Summer Reading List: Anthologies to Know and Love

No summer reading is complete without imbibing the variegated prose of an anthology. The following are the literary equivalents of skillfully-detailed mixtapes, made by a friend who wishes to communicate only that he or she has your best interest at heart.

The 2008 O. Henry Prize Stories anthology is a great way to play catch up on all of the reading you missed last year. Culled from publications like Zoetrope, Harper’s, Granta, and Tin House, this anthology features established masters like William Gass and Alice Munro along with newer voices. There are plenty of highlights and no duds. Sharon Cain’s “The Necessities of Certain Behaviors” explores an amorphous world of gender-bending, while Stephen Millhauser’s “A Change in Fashion” imagines a new mode where women cover every inch of their flesh from the gaze of men. Lore Segal’s “Other People’s Deaths” perfectly captures the painful awkwardness and shame we experience when encountering, um, other people’s deaths. Similarly, the title of Tony Tulathimutte’s “Scenes from the Life of the Only Girl in Water Shield, Alaska” is spot-on, and Gass’s contribution, “A Little History of Modern Music,” is the funniest monologue we’ve read all year. But our favorite in the collection has to be Edward P. Jones’s “Bad Neighbors,” which examines the changing fortunes of an African-American neighborhood in Washington, D.C. A great collection, and if a story disappoints you, there’ll be three to make up for it.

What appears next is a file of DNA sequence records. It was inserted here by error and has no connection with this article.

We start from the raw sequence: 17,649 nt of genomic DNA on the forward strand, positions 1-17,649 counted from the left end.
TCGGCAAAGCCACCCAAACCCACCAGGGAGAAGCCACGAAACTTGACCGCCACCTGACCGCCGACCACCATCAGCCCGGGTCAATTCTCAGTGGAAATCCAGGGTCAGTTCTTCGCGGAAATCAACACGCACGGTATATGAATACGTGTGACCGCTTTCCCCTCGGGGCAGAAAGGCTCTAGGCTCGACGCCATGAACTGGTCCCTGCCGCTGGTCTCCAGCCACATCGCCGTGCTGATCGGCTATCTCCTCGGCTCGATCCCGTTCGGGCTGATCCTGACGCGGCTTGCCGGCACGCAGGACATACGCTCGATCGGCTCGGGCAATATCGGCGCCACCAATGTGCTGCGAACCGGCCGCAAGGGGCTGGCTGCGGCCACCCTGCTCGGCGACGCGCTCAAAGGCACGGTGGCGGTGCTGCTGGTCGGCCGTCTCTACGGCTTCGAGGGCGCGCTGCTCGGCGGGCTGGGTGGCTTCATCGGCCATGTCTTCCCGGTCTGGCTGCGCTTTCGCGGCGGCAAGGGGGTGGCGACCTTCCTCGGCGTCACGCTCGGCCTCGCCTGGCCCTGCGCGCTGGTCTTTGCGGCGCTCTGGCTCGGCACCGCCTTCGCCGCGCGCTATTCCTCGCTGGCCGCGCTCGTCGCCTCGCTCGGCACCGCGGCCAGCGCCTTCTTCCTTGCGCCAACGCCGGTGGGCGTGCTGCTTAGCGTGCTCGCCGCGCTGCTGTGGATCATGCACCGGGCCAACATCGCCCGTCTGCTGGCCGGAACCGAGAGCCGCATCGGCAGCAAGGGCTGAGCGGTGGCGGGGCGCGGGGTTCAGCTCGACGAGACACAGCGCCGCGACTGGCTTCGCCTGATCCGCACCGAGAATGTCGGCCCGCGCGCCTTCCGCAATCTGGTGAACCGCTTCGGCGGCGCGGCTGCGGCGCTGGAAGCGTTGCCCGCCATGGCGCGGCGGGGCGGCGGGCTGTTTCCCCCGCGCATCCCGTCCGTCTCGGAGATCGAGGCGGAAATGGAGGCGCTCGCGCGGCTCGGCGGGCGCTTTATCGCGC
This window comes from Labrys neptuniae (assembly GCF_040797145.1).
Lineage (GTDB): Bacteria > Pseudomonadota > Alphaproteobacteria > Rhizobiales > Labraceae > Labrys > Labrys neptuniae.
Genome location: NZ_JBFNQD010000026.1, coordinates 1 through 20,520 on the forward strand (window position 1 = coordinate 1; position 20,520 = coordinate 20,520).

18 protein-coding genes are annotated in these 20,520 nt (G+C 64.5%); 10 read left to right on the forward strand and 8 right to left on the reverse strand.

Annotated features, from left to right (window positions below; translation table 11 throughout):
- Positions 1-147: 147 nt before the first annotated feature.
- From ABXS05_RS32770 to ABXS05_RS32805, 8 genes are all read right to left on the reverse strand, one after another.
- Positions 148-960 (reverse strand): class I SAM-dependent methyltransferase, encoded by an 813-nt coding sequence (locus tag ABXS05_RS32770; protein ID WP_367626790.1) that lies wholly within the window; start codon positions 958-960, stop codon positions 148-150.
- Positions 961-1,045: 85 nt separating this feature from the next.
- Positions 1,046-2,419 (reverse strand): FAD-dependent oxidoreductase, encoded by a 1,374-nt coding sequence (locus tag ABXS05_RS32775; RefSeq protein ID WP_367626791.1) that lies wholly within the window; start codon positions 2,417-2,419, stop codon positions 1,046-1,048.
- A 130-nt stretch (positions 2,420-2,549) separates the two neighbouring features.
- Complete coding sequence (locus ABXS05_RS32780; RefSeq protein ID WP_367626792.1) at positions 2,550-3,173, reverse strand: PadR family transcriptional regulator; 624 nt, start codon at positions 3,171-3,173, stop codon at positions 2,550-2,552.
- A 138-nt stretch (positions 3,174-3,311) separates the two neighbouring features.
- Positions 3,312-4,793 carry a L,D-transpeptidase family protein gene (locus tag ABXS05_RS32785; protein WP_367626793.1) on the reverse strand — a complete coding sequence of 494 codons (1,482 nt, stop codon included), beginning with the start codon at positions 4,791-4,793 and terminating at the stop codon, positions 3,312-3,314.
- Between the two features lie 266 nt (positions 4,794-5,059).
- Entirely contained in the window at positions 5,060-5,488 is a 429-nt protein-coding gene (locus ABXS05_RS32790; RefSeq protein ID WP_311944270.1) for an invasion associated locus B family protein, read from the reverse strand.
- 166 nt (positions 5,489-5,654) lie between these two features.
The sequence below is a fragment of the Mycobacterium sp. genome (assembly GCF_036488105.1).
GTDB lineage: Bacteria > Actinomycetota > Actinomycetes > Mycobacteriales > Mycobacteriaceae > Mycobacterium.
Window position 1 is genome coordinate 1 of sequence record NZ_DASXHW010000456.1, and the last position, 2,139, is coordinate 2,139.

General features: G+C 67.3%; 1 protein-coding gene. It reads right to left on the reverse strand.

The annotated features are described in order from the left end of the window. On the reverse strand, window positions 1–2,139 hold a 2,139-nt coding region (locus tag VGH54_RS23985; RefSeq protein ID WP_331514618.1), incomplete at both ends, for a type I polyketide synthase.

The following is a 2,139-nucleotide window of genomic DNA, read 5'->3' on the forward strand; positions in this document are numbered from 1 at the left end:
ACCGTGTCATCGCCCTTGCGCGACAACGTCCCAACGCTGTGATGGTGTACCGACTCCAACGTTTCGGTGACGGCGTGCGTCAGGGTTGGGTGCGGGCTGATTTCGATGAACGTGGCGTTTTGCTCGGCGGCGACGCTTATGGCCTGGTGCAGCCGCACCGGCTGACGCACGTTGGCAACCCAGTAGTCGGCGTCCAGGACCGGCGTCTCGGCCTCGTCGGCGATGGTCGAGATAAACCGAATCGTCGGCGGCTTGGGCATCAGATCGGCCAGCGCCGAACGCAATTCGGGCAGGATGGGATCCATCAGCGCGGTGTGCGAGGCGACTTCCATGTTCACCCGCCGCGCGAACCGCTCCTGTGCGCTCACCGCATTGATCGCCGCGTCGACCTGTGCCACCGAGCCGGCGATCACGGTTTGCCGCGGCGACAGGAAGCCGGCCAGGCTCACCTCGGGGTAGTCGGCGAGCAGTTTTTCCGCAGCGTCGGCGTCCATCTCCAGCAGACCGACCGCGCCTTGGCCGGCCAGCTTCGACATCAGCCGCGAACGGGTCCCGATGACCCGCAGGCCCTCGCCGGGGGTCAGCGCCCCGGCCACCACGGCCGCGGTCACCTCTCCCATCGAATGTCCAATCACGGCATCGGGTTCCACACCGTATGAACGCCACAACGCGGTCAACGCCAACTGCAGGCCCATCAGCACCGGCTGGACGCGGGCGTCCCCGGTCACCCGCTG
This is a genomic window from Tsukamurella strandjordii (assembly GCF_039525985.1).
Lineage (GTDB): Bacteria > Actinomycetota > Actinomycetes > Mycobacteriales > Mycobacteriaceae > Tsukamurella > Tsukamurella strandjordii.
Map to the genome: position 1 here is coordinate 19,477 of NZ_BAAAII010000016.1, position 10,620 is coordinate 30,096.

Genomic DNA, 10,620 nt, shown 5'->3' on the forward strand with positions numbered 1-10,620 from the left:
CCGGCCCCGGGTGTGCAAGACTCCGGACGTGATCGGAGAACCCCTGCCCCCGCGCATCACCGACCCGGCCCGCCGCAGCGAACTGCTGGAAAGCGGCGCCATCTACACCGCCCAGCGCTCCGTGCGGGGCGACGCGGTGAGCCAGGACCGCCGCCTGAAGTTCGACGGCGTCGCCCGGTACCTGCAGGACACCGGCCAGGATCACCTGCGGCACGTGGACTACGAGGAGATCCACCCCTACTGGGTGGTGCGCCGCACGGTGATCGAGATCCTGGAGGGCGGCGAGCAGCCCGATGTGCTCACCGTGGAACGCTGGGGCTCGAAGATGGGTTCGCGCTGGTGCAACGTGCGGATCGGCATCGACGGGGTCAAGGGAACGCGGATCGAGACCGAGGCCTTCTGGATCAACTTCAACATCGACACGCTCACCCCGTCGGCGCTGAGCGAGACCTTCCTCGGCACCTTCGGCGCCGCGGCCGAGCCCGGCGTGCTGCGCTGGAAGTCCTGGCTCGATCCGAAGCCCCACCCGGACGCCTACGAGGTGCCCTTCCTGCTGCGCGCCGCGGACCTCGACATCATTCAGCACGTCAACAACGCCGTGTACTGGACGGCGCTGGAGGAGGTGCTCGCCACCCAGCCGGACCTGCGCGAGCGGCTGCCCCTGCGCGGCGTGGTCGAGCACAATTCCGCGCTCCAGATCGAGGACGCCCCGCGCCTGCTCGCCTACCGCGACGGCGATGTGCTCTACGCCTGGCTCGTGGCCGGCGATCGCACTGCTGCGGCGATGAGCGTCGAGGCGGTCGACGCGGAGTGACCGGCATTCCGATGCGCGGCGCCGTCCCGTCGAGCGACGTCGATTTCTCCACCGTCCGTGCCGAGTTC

In the ultimate in lazy reviewing, we will let the title of McSweeney’s kids anthology Noisy Outlaws, Unfriendly Blobs, and Some Other Things That Aren’t as Scary, Maybe, Depending on How You Feel About Lost Lands, Stray Cellphones, Creatures from the Sky, Parents Who Disappear in Peru, a Man Named Lars Farf, and One Other Story We Couldn’t Quite Finish, So Maybe You Could Help Us Out stand as its own summary. However, this is a beautiful book with lots of lovely pictures, and the collection is worth it for Nick Hornby’s story alone. Good stuff.

Edited by superstar Chris Ware, The Best American Comics 2007 serves as a delicious tasting menu of some of the best comix published in the past few years. Although hardcore comix fans will no doubt have already read the selections from Charles Burns’s Black Hole and Adrian Tomine’s Optic Nerve, there’s plenty here for aficionados and newbies alike.